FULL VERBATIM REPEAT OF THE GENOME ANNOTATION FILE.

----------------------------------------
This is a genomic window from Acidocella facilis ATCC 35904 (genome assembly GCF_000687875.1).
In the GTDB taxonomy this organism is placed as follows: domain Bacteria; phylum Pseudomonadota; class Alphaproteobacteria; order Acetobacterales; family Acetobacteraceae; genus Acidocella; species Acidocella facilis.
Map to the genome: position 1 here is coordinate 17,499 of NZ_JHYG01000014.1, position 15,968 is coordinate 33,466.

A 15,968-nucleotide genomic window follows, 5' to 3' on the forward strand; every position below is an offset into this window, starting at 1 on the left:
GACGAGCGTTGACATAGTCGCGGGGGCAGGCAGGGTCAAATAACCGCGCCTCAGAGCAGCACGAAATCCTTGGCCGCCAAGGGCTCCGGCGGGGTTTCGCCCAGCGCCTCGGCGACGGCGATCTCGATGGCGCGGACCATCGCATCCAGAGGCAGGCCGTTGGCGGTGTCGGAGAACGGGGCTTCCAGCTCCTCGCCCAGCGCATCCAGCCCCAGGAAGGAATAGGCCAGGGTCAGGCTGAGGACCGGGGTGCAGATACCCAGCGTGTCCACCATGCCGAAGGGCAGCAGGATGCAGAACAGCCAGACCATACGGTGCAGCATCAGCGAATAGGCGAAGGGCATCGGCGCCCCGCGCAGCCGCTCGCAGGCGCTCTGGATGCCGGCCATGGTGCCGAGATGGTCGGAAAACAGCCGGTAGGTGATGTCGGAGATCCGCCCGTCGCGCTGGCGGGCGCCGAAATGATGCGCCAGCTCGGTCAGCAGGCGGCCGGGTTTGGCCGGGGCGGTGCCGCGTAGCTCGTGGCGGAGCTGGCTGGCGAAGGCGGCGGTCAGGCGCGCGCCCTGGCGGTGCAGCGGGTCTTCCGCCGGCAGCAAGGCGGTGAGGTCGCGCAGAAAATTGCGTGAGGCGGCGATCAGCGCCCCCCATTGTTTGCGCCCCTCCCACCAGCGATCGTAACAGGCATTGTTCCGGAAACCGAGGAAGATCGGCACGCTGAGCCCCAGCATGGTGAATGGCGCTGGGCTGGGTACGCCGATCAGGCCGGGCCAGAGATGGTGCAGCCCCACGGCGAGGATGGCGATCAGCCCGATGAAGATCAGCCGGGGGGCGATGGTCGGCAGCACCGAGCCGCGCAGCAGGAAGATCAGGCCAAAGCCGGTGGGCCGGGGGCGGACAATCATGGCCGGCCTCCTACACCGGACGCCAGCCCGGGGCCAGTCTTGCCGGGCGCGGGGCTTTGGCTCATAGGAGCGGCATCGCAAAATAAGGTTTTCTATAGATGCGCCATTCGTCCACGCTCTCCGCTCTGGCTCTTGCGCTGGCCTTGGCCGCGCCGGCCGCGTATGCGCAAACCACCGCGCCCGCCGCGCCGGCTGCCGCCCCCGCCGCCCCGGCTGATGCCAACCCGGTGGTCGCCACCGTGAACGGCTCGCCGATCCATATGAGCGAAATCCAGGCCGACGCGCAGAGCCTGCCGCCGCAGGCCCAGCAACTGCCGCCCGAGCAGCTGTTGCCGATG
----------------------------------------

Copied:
This is a genomic window from Acidocella facilis ATCC 35904 (genome assembly GCF_000687875.1).
In the GTDB taxonomy this organism is placed as follows: domain Bacteria; phylum Pseudomonadota; class Alphaproteobacteria; order Acetobacterales; family Acetobacteraceae; genus Acidocella; species Acidocella facilis.
Map to the genome: position 1 here is coordinate 17,499 of NZ_JHYG01000014.1, position 15,968 is coordinate 33,466.

A 15,968-nucleotide genomic window follows, 5' to 3' on the forward strand; every position below is an offset into this window, starting at 1 on the left:
GACGAGCGTTGACATAGTCGCGGGGGCAGGCAGGGTCAAATAACCGCGCCTCAGAGCAGCACGAAATCCTTGGCCGCCAAGGGCTCCGGCGGGGTTTCGCCCAGCGCCTCGGCGACGGCGATCTCGATGGCGCGGACCATCGCATCCAGAGGCAGGCCGTTGGCGGTGTCGGAGAACGGGGCTTCCAGCTCCTCGCCCAGCGCATCCAGCCCCAGGAAGGAATAGGCCAGGGTCAGGCTGAGGACCGGGGTGCAGATACCCAGCGTGTCCACCATGCCGAAGGGCAGCAGGATGCAGAACAGCCAGACCATACGGTGCAGCATCAGCGAATAGGCGAAGGGCATCGGCGCCCCGCGCAGCCGCTCGCAGGCGCTCTGGATGCCGGCCATGGTGCCGAGATGGTCGGAAAACAGCCGGTAGGTGATGTCGGAGATCCGCCCGTCGCGCTGGCGGGCGCCGAAATGATGCGCCAGCTCGGTCAGCAGGCGGCCGGGTTTGGCCGGGGCGGTGCCGCGTAGCTCGTGGCGGAGCTGGCTGGCGAAGGCGGCGGTCAGGCGCGCGCCCTGGCGGTGCAGCGGGTCTTCCGCCGGCAGCAAGGCGGTGAGGTCGCGCAGAAAATTGCGTGAGGCGGCGATCAGCGCCCCCCATTGTTTGCGCCCCTCCCACCAGCGATCGTAACAGGCATTGTTCCGGAAACCGAGGAAGATCGGCACGCTGAGCCCCAGCATGGTGAATGGCGCTGGGCTGGGTACGCCGATCAGGCCGGGCCAGAGATGGTGCAGCCCCACGGCGAGGATGGCGATCAGCCCGATGAAGATCAGCCGGGGGGCGATGGTCGGCAGCACCGAGCCGCGCAGCAGGAAGATCAGGCCAAAGCCGGTGGGCCGGGGGCGGACAATCATGGCCGGCCTCCTACACCGGACGCCAGCCCGGGGCCAGTCTTGCCGGGCGCGGGGCTTTGGCTCATAGGAGCGGCATCGCAAAATAAGGTTTTCTATAGATGCGCCATTCGTCCACGCTCTCCGCTCTGGCTCTTGCGCTGGCCTTGGCCGCGCCGGCCGCGTATGCGCAAACCACCGCGCCCGCCGCGCCGGCTGCCGCCCCCGCCGCCCCGGCTGATGCCAACCCGGTGGTCGCCACCGTGAACGGCTCGCCGATCCATATGAGCGAAATCCAGGCCGACGCGCAGAGCCTGCCGCCGCAGGCCCAGCAACTGCCGCCCGAGCAGCTGTTGCCGATG